It has a long and wide seat which is comfortable for city rides, and can accommodate both rider and pillion easily. A key slot placed above the rear tail lamp to open the seat, under which you get 14-litres of storage space. It’s not enough to fit in too much cargo, or even a full face helmet, and so is best used holding a few knick knacks.
Honda has tried to spruce up the Cliq’s design with carbon fibre textured plastic panels in places like the front fender, mirrors, instrument console surround and rear panel. Plastics seem to be built to take a knock but finish could be better in terms of tactile feel. Paint finish too feels average at best, but for Rs 500 extra, you can opt for a sticker job to spruce up the overall aesthetics. Other storage accessories include a floorboard bin and a rear luggage rack. Overall, the Cliq looks quirky enough to stand from the crowd but feels pared down.
Powering the Cliq is the same 109.19cc air cooled single cylinder motor and CVT transmission combo which also features on the Navi and Honda’s bestseller, the Activa. It makes 8.03PS at 7000rpm and 8.94Nm of torque at 5500rpm. Refinement is among the best in the segment as is the fuel efficiency. In our regular testing cycles, the Cliq managed 58.4kmpl in the city while maintaining an average speed of 30-35kmph and 60.1kmpl under the highway cycle at 60kmph.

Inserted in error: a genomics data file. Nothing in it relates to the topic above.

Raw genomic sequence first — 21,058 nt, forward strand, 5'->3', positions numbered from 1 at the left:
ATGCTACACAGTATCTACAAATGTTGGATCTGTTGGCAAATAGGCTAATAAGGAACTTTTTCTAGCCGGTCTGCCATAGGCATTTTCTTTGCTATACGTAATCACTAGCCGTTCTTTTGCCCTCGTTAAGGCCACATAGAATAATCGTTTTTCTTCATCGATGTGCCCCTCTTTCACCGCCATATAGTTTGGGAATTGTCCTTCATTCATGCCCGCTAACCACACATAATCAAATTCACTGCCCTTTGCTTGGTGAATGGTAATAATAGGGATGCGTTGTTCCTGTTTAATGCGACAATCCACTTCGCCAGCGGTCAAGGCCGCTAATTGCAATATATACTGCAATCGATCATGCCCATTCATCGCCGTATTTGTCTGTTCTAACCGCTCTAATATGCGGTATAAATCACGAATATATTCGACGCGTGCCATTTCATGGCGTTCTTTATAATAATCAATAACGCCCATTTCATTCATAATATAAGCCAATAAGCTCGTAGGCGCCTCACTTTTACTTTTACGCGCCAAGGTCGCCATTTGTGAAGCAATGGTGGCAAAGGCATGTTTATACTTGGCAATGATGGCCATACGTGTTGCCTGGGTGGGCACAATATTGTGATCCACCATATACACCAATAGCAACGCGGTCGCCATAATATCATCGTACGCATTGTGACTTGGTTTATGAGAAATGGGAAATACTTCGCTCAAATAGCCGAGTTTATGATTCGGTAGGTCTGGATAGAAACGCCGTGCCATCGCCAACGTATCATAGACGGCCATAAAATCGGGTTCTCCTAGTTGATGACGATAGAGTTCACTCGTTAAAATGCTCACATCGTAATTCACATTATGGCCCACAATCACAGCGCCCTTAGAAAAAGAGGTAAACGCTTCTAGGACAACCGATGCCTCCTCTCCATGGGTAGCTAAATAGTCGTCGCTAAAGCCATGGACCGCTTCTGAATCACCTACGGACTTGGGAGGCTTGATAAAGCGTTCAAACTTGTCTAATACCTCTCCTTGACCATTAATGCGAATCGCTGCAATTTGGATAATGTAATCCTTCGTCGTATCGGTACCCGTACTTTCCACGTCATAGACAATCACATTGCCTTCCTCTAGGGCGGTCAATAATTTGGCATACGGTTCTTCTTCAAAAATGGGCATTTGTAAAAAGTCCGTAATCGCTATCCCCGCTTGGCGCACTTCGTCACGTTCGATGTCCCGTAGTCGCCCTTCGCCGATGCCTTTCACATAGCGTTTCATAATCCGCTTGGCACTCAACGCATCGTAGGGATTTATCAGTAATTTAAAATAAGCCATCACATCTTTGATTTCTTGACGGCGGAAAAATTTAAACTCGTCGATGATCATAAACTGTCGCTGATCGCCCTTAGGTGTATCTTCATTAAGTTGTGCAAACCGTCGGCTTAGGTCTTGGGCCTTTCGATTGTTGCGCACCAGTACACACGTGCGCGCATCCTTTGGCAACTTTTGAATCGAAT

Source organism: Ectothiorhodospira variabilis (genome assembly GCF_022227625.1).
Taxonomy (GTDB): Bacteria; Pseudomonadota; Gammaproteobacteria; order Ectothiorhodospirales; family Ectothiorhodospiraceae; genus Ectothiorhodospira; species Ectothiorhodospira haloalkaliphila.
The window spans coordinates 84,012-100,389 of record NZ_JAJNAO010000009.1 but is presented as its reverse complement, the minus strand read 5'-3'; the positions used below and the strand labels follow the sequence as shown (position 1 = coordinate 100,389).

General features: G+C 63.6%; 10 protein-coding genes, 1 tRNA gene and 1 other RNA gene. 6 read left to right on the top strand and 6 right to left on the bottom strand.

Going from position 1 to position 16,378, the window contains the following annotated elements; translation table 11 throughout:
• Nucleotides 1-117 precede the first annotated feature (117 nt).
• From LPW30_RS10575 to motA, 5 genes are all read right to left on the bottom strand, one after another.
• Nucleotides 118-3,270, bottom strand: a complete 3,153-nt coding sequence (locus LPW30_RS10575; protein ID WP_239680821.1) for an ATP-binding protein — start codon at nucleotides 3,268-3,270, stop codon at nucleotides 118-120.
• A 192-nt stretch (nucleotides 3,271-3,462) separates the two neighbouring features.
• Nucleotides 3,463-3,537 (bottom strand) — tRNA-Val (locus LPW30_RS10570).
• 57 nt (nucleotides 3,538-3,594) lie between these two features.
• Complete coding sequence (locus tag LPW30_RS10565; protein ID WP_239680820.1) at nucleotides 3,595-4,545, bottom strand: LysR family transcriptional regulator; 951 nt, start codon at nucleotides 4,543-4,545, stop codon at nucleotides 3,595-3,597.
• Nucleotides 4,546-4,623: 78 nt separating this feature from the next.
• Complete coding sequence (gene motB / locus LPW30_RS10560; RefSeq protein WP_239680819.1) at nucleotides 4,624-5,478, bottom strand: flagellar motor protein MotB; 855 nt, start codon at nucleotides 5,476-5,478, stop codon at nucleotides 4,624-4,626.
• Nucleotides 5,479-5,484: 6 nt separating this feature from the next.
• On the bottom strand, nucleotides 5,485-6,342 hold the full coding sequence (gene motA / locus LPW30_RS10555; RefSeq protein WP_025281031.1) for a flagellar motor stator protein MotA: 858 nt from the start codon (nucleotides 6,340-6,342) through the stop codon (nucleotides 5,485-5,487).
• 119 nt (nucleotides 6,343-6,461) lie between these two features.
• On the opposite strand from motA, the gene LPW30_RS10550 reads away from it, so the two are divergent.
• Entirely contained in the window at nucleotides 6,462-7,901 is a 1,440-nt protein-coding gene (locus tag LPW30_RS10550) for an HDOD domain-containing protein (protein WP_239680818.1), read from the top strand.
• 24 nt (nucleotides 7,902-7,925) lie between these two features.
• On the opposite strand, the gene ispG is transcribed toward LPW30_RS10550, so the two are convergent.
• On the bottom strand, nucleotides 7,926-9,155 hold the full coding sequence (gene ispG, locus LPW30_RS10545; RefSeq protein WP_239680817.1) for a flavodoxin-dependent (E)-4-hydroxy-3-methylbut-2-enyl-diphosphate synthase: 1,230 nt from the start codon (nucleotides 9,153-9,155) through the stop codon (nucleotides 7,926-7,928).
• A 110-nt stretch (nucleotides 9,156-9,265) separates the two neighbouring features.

These are fantastic figures and should help boost the range from its tiny 3.5 litre fuel tank. Despite having a motor with the similar state of tune as the Activa, the Cliq feels faster owing to it being 6kg lighter with a kerb weight of 102kg. The 0-60kmph run is achieved in 9.82 seconds while the 20-80kmph dash took 20.20 seconds. Performance is peppy at city speeds of up to 60kmph owing to the torquey motor. Post 60kmph, performance tails off and the Cliq tops off at a true speed of 83kmph.
Ride and handling:
Unlike the Navi, which gets telescopic front forks, the Cliq comes with a bottom-link suspension to keep costs in check. At the rear, it gets a traditional scooter style single shock unit. Ride is tuned keeping the rider and pillion in mind and as such, with just a single rider, it does feel quite stiff. A low feet-forward scooter-esque riding position does not help either as the road shocks are directly transmitted straight up your back. Two-up, the ride gets surprisingly good and you can ride through a bad patch without much discomfort to either the rider or pillion.